THE STORY - Nick Morton is a soldier of fortune who plunders ancient sites for timeless artifacts and sells them to the highest bidder. When Nick and his partner come under attack in the Middle East, the ensuing battle accidentally unearths Ahmanet, a betrayed Egyptian princess who was entombed under the desert for thousands of years. With her powers constantly evolving, Morton must now stop the resurrected monster as she embarks on a furious rampage through the streets of London.
THE CAST - Tom Cruise, Sofia Boutella, Annabelle Wallis, Russell Crowe, Jake Johnson & Courtney B. Vance
THE TEAM - Alex Kurtzman (Director), David Koepp, Christopher McQuarrie & Dylan Kussman (Writers)
THE RUNNING TIME - 110 Minutes
THE GOOD - The running time is generously kept under two hours.
THE BAD - Probably everything else. Scratch that...Definitely everything else. The Universal Dark Universe is D.O.A.
THE OSCAR PROSPECTS - None
THE FINAL SCORE - 2/10
read the FULL REVIEW
By Kristen L.
In the mad desire to expand franchises beyond the confines of sequels Hollywood has embraced the “extended universe.” The extended universe works in some mediums — like the comic universes created by Marvel and DC — and others don’t, like Universal’s “Dark Universe.” The first of this new “Dark Universe” is a remake of "The Mummy," already remade in 1999 from the 1932 feature. The potential to bring "The Mummy" into a landscape where the Middle East is front and center sounds appealing. However, this incarnation of the wrapped figure is a dusty combination of "Fatal Attraction" and "Mission: Impossible," making for one of the year’s worst films.
American looter Nick Morton (Cruise) unleashes the evil mummy Ahmanet (Sofia Boutella), who is intent on using Morton to bring about the end of the world.
There is so much that’s bad, stupid and just head-scratchingly confounding about this new iteration of "The Mummy" that listing it all would take more time than it’s worth. Several of its problems can be found in another franchise fatigued title – "Pirates of the Caribbean: Dead Men Tell No Tales." Like that blubbery mess "The Mummy" takes a compelling figure — the actual Mummy — and throws her over to follow a boring, presumably perfect specimen of man; each film is desperate to continue and thus sets up several threads that probably won’t pay off for several years, or if the franchise goes bust; and there’s no proper explanation for why we even need this. The one thing I’ll say in "The Mummy’s" favor is that the runtime isn’t as bloated as Pirates and moves far quicker.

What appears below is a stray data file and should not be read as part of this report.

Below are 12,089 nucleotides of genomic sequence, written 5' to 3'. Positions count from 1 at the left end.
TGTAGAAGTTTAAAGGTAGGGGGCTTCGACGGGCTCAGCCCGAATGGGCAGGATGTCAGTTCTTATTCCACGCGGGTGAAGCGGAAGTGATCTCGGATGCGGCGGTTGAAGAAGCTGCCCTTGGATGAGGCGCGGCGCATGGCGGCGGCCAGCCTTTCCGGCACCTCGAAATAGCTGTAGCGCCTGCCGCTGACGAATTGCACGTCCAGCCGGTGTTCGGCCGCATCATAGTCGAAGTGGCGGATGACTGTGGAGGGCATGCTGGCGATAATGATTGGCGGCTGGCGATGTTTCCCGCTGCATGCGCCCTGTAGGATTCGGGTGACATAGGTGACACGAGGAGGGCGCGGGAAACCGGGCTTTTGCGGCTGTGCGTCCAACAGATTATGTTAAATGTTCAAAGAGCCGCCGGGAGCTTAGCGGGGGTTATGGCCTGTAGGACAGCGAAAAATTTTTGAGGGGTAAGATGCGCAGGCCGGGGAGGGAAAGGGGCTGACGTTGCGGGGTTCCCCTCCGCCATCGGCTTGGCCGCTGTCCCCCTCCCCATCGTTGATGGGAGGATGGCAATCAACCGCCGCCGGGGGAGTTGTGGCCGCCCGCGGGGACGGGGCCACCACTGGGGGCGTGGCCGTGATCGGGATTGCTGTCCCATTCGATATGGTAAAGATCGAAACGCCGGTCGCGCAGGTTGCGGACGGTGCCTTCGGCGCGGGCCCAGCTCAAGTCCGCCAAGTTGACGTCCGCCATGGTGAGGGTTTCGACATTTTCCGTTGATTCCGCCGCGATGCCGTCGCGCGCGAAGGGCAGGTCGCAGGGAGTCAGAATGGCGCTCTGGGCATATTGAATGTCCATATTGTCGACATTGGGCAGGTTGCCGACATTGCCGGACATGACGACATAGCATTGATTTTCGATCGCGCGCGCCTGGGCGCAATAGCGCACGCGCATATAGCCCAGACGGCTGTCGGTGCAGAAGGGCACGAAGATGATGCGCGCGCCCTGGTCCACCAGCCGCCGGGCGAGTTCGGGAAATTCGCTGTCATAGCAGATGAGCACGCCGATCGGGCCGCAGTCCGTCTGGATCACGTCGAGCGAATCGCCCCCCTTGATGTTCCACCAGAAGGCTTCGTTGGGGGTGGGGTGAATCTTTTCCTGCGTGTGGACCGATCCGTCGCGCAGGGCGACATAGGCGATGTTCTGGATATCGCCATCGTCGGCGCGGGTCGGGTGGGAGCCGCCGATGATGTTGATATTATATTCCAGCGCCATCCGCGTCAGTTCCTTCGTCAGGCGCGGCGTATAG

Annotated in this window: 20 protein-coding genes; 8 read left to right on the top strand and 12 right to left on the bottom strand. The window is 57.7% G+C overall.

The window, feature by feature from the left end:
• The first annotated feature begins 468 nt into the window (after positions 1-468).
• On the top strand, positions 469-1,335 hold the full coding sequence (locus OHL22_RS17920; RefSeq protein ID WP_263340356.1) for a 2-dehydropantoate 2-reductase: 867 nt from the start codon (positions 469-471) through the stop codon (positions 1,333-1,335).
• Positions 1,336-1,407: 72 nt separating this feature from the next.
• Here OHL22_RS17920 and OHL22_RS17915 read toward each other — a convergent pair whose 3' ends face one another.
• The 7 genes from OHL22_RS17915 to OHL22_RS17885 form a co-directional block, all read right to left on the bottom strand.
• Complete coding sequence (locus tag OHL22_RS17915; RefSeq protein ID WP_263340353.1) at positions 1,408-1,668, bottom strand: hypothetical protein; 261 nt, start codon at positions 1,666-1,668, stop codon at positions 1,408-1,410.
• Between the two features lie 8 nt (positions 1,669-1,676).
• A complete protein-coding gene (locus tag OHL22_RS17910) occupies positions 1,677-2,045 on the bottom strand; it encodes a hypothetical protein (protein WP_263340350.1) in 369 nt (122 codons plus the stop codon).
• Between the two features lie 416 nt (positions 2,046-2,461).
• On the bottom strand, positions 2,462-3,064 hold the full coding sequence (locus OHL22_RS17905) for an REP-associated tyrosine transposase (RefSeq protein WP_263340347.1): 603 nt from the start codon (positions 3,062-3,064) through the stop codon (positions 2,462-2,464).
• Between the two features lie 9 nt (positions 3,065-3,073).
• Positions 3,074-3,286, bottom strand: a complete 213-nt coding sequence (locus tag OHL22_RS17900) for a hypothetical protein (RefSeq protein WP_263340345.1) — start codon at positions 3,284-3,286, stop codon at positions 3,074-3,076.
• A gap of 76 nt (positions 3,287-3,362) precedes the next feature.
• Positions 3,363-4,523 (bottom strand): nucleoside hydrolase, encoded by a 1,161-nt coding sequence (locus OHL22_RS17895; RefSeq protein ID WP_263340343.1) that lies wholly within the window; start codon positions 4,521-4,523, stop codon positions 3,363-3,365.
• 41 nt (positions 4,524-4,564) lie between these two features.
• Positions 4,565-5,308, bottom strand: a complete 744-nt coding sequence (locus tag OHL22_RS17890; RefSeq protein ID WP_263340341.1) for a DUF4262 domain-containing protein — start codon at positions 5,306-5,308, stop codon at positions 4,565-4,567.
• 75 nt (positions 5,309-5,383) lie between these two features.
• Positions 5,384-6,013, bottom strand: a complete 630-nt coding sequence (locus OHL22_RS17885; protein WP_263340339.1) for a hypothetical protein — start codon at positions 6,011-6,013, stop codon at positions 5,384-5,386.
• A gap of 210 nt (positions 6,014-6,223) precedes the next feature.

But, also like Pirates, much of that rapid-fire pacing comes from just throwing moving parts on the screen. The script, credited to six different writers, is a hodgepodge of ideas all the cooks assumed would taste good together. “Let’s make the mummy a woman!” “Don’t forget to throw in Doctor Jekyll!” “Tom Cruise is great in bed, don’t forget to specify that!” All these gimmicks come at the expense of characterization and story.
Who is Nick Morton, short of embodying everything we’ve come to know about Tom Cruise as a person? Oh, and that he’s really good in the sack? He’s introduced as a looter who prefers the term “liberator.” Is he stealing treasure or bringing democracy to a Middle Eastern nation? His best friend is a man named Vail played by Jake Johnson. (Johnson’s character is essentially Griffin Dunne from "American Werewolf in London." Either someone didn’t rewatch "The Mummy" in time or they’re trying to warn us into watching something better.) Other than that there’s no reason to root for this character short of “isn’t Tom Cruise awesome?”. The other characters are just as reliant on tropes and persona. Russell Crowe as Henry Jekyll is big and imposing…like the Hyde figure, so again someone mixed something up. And the actual Hyde transformation seems directly lifted from the Ludendorff scenes in "Wonder Woman." Again, better movie!
After blindly stabbing around for a character the movie settles into actual storytelling. Ahmanet was a female almost-Pharaoh whose power was usurped by a privileged boy baby. (And the film’s gleeful destruction of London really doesn’t sit well this week.) Upon being mummified and returned to life Ahmanet wants to imbue her “chosen” with the power of the Egyptian God, Set, and thus she makes eyes and chooses Cruise’s Nick. Sofia Boutella’s performance is negligible since it’s predominately motion capture omnipotence and making googly-eyes in the desert at Cruise. Once Morton becomes her chosen the film turns into an Egyptian take on "Fatal Attraction," complete with a cat-fight between Ahmanet and Morton’s one night stand/maybe girlfriend Jenny (Annabelle Wallis).
The grander implications of Universal’s “Dark Universe” remain ill-defined. Jekyll and the Mummy are present, but there’s no grander means of uniting them all. Factoring in how things end, the actual mummy of this movie is nothing more than a grandstanding figure that audiences probably won’t want to follow into the store, let alone the desert. Couple that with Russell Crowe’s hammy acting and there’s little in this universe worth exploring, which is a shame. "The Mummy" is a nonsensical bit of fluff burdened by pleasing the needs of its lead, who does little to actually charm audiences. The film is brisk, but it’s hot air with nothing to show. Universal’s “Dark Universe” starts out as D.O.A.